Jim Brown is many things… All-time NFL great, arguably the best ever. Successful actor. Activist. And, yes, accused attacker of women over three decades-plus. These are all part of Brown’s 82 years on the planet, and now more than a half century since he left the gridiron, he still commands respect and attention.
In Jim Brown: Last Man Standing (Blue Rider Press, 320pps., $27.99), author Dave Zirin, sports correspondent for The Nation and host of the noted sports and political podcast “Edge of Sports,” dives into all of these aspects of Brown’s life and more, in a gripping biography that, though it focuses somewhat more on his off-field legacy than his football exploits, shows that Brown has taken the same run-you-over approach to his activism that he did to 1960’s NFL defenses and to Hollywood.
Brown is often cited as the top example of an athlete leaving his or her sport while on top. After all, he led the NFL in rushing with more than 1000 yards in eight of his nine years (and had 996 in the other), in a time when the league played 12 (first four years) then 14 contests. He started every one of those 118 games, despite averaging more than 22 touches (and usually two or three hits per touch) per contest, and his 12,312 rushing yards were the NFL standard for years. But when owner Art Modell, who gained control of the franchise in Brown’s second year with the team, didn’t allow his star to return late to training camp when filming was delayed on The Dirty Dozen in 1966, Brown elected to retire rather than be “punked,” in his words.
This retirement, via open letter read on the movie set which in part said to Modell, “…I feel you must realize that both of us are men and that my manhood is just as important to me as yours is to you,” was entirely in character. “Last Man Standing,” indeed.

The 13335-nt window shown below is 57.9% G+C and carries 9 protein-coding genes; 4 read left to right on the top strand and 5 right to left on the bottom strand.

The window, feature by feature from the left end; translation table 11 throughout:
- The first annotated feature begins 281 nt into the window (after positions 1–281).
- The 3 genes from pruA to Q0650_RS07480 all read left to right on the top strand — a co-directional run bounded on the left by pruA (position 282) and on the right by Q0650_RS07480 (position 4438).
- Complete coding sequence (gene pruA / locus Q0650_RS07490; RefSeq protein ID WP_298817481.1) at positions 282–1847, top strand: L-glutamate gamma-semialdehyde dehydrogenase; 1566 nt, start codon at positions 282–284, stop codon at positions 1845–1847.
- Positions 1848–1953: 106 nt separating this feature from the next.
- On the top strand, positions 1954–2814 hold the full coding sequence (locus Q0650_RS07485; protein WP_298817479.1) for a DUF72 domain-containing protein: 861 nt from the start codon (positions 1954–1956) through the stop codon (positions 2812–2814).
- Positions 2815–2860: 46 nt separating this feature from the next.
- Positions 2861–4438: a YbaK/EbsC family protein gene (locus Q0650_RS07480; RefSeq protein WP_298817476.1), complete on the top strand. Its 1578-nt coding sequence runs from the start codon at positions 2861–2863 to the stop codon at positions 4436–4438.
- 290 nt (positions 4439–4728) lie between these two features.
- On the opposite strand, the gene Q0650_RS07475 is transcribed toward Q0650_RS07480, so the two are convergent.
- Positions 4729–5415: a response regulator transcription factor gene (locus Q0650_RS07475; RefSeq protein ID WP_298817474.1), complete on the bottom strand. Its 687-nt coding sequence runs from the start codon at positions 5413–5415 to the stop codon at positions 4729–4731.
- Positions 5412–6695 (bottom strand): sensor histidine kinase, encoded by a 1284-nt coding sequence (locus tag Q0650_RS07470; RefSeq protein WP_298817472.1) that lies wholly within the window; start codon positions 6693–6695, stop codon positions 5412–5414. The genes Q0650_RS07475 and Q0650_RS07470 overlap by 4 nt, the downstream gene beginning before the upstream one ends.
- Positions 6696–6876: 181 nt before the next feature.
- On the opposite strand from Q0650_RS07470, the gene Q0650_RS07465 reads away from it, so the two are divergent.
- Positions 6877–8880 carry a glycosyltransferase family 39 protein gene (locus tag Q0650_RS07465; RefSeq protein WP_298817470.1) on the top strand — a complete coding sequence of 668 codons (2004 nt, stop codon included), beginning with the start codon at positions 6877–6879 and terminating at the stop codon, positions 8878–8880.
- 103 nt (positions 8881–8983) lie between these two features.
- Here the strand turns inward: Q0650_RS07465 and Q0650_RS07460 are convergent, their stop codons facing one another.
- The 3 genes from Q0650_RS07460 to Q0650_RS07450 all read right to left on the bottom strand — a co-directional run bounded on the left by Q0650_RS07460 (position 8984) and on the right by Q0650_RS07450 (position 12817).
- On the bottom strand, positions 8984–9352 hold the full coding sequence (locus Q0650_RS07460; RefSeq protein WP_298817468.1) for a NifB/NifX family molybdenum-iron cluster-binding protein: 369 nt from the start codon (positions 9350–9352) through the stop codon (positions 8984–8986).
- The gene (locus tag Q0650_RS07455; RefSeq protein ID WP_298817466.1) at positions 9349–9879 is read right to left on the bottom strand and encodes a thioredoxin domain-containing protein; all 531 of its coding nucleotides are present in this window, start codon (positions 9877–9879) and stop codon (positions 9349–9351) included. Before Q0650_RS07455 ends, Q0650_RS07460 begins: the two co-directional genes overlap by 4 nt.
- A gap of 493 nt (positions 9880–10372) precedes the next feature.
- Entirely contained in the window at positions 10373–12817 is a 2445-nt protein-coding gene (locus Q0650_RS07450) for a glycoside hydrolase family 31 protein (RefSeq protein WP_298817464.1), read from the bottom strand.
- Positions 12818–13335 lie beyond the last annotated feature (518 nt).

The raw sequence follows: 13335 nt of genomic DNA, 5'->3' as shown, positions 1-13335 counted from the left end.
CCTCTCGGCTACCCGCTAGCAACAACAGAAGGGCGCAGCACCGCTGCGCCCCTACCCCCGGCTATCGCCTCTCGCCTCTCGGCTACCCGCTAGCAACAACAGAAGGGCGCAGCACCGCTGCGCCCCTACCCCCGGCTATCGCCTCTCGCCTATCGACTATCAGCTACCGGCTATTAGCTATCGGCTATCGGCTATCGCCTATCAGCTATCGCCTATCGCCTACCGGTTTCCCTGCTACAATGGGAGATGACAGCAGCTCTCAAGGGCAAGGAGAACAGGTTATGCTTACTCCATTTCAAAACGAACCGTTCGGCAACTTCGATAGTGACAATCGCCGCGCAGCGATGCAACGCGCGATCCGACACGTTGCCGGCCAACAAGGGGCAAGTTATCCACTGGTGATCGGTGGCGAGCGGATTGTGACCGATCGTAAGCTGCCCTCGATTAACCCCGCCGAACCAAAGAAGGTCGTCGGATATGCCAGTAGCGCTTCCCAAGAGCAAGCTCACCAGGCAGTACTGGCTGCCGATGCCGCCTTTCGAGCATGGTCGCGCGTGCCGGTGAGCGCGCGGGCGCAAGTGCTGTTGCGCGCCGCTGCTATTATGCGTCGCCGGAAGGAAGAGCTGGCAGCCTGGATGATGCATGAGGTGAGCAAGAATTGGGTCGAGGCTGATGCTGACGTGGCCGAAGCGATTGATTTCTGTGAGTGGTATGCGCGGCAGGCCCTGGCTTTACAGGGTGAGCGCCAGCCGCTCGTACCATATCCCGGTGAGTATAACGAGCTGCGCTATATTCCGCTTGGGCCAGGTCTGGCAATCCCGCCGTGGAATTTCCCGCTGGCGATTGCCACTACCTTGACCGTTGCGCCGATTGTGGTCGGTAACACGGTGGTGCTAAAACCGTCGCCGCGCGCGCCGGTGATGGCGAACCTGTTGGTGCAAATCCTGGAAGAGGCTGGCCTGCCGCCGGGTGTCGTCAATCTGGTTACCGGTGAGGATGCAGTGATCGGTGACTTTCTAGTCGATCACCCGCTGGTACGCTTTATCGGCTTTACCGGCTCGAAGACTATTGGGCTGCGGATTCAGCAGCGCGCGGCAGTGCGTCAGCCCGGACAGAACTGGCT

Brown’s “manhood” is at the essence of everything else in his life, the theme persistent throughout Zirin’s book. Brown deals with politicians, drug kings, drug addicts, other activists and women the same way—straight on, and for better or for worse. He tried through the formation of the National Negro Industrial and Economic Union, and later the Ameri-I-Can organizations to empower African Americans to succeed through economic independence. “For Brown, black ownership was a tool of resistance that many overlooked,” Zirin writes. “Part of this … was because he thought the ‘integrationist’ civil rights movement offered no solutions for the reality of the problems black Americans faced.”
The through line follows Brown’s complicated legacy—and a certain irony in the book’s subtitle—the defiance and assertion of his manhood which has defined his life has been both his strongest asset (how many gang members did he convert along the way?) and fuel for his detractors (his mistreatment of women, in the name of ‘manhood’).
One of Zirin’s best traits as a columnist and podcaster is his willingness to call B.S. when he sees fit. Last Man Standing can be seen as “warts and all,” but that’s a matter of perspective. How does the reader define “manhood?” How might his/her political leanings shape their view of Brown, in full? And how can his greatest admirers, who have believed in what he has stood for, reconcile both his issues with women and his alignment with the current Presidential administration? The questions may color the reader’s take on the book, but unquestionably he or she will be left with a greater understanding of the man and what he has meant.